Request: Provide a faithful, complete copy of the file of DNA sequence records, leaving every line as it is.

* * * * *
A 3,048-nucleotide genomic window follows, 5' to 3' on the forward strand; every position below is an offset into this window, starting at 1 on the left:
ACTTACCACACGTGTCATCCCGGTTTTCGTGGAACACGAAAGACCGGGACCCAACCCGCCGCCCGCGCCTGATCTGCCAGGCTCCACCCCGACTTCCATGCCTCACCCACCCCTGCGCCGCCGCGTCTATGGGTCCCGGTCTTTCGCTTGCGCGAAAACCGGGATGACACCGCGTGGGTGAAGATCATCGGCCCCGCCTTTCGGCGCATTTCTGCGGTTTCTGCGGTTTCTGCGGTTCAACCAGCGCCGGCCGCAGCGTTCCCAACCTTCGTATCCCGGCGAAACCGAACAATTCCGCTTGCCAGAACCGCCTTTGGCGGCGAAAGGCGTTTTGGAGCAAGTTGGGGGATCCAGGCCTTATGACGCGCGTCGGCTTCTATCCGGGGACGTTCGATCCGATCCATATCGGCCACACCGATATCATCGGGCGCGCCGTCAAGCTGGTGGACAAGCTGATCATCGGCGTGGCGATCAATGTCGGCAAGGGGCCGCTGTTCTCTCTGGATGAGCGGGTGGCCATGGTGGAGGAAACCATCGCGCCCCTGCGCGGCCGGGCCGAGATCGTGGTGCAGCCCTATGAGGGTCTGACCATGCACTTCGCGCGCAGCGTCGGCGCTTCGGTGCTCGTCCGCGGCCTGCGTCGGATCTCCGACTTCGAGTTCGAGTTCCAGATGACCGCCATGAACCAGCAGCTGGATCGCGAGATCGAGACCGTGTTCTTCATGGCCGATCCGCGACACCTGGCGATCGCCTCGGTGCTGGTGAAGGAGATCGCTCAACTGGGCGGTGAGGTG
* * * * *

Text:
A 3,048-nucleotide genomic window follows, 5' to 3' on the forward strand; every position below is an offset into this window, starting at 1 on the left:
ACTTACCACACGTGTCATCCCGGTTTTCGTGGAACACGAAAGACCGGGACCCAACCCGCCGCCCGCGCCTGATCTGCCAGGCTCCACCCCGACTTCCATGCCTCACCCACCCCTGCGCCGCCGCGTCTATGGGTCCCGGTCTTTCGCTTGCGCGAAAACCGGGATGACACCGCGTGGGTGAAGATCATCGGCCCCGCCTTTCGGCGCATTTCTGCGGTTTCTGCGGTTTCTGCGGTTCAACCAGCGCCGGCCGCAGCGTTCCCAACCTTCGTATCCCGGCGAAACCGAACAATTCCGCTTGCCAGAACCGCCTTTGGCGGCGAAAGGCGTTTTGGAGCAAGTTGGGGGATCCAGGCCTTATGACGCGCGTCGGCTTCTATCCGGGGACGTTCGATCCGATCCATATCGGCCACACCGATATCATCGGGCGCGCCGTCAAGCTGGTGGACAAGCTGATCATCGGCGTGGCGATCAATGTCGGCAAGGGGCCGCTGTTCTCTCTGGATGAGCGGGTGGCCATGGTGGAGGAAACCATCGCGCCCCTGCGCGGCCGGGCCGAGATCGTGGTGCAGCCCTATGAGGGTCTGACCATGCACTTCGCGCGCAGCGTCGGCGCTTCGGTGCTCGTCCGCGGCCTGCGTCGGATCTCCGACTTCGAGTTCGAGTTCCAGATGACCGCCATGAACCAGCAGCTGGATCGCGAGATCGAGACCGTGTTCTTCATGGCCGATCCGCGACACCTGGCGATCGCCTCGGTGCTGGTGAAGGAGATCGCTCAACTGGGCGGTGAGGTG